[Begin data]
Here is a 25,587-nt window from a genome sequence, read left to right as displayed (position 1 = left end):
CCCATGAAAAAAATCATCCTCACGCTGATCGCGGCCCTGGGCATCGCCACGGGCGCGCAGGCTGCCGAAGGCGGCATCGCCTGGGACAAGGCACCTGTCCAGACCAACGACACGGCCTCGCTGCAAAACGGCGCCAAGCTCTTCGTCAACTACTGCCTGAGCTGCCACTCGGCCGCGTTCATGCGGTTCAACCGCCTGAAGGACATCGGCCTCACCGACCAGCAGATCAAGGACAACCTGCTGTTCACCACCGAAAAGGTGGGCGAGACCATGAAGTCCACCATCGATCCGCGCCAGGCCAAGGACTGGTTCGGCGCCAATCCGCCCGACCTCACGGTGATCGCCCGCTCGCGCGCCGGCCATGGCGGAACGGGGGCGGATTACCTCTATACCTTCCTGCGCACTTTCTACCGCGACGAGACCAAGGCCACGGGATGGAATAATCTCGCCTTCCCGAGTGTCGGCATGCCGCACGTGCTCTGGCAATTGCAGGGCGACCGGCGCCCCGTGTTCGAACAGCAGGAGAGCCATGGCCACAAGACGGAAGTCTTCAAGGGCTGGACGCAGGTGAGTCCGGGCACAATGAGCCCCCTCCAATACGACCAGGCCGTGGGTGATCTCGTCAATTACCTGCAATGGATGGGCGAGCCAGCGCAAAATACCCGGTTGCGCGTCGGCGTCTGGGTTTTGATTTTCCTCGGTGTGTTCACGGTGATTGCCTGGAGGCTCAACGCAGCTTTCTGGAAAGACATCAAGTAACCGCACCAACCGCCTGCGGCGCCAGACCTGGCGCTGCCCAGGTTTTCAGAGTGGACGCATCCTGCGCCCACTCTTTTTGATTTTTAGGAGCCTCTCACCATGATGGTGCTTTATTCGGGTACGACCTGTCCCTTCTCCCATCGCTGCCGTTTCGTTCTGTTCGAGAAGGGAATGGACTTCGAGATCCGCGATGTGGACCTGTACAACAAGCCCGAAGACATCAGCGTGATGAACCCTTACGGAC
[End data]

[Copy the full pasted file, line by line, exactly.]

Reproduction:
Here is a 25,587-nt window from a genome sequence, read left to right as displayed (position 1 = left end):
CCCATGAAAAAAATCATCCTCACGCTGATCGCGGCCCTGGGCATCGCCACGGGCGCGCAGGCTGCCGAAGGCGGCATCGCCTGGGACAAGGCACCTGTCCAGACCAACGACACGGCCTCGCTGCAAAACGGCGCCAAGCTCTTCGTCAACTACTGCCTGAGCTGCCACTCGGCCGCGTTCATGCGGTTCAACCGCCTGAAGGACATCGGCCTCACCGACCAGCAGATCAAGGACAACCTGCTGTTCACCACCGAAAAGGTGGGCGAGACCATGAAGTCCACCATCGATCCGCGCCAGGCCAAGGACTGGTTCGGCGCCAATCCGCCCGACCTCACGGTGATCGCCCGCTCGCGCGCCGGCCATGGCGGAACGGGGGCGGATTACCTCTATACCTTCCTGCGCACTTTCTACCGCGACGAGACCAAGGCCACGGGATGGAATAATCTCGCCTTCCCGAGTGTCGGCATGCCGCACGTGCTCTGGCAATTGCAGGGCGACCGGCGCCCCGTGTTCGAACAGCAGGAGAGCCATGGCCACAAGACGGAAGTCTTCAAGGGCTGGACGCAGGTGAGTCCGGGCACAATGAGCCCCCTCCAATACGACCAGGCCGTGGGTGATCTCGTCAATTACCTGCAATGGATGGGCGAGCCAGCGCAAAATACCCGGTTGCGCGTCGGCGTCTGGGTTTTGATTTTCCTCGGTGTGTTCACGGTGATTGCCTGGAGGCTCAACGCAGCTTTCTGGAAAGACATCAAGTAACCGCACCAACCGCCTGCGGCGCCAGACCTGGCGCTGCCCAGGTTTTCAGAGTGGACGCATCCTGCGCCCACTCTTTTTGATTTTTAGGAGCCTCTCACCATGATGGTGCTTTATTCGGGTACGACCTGTCCCTTCTCCCATCGCTGCCGTTTCGTTCTGTTCGAGAAGGGAATGGACTTCGAGATCCGCGATGTGGACCTGTACAACAAGCCCGAAGACATCAGCGTGATGAACCCTTACGGAC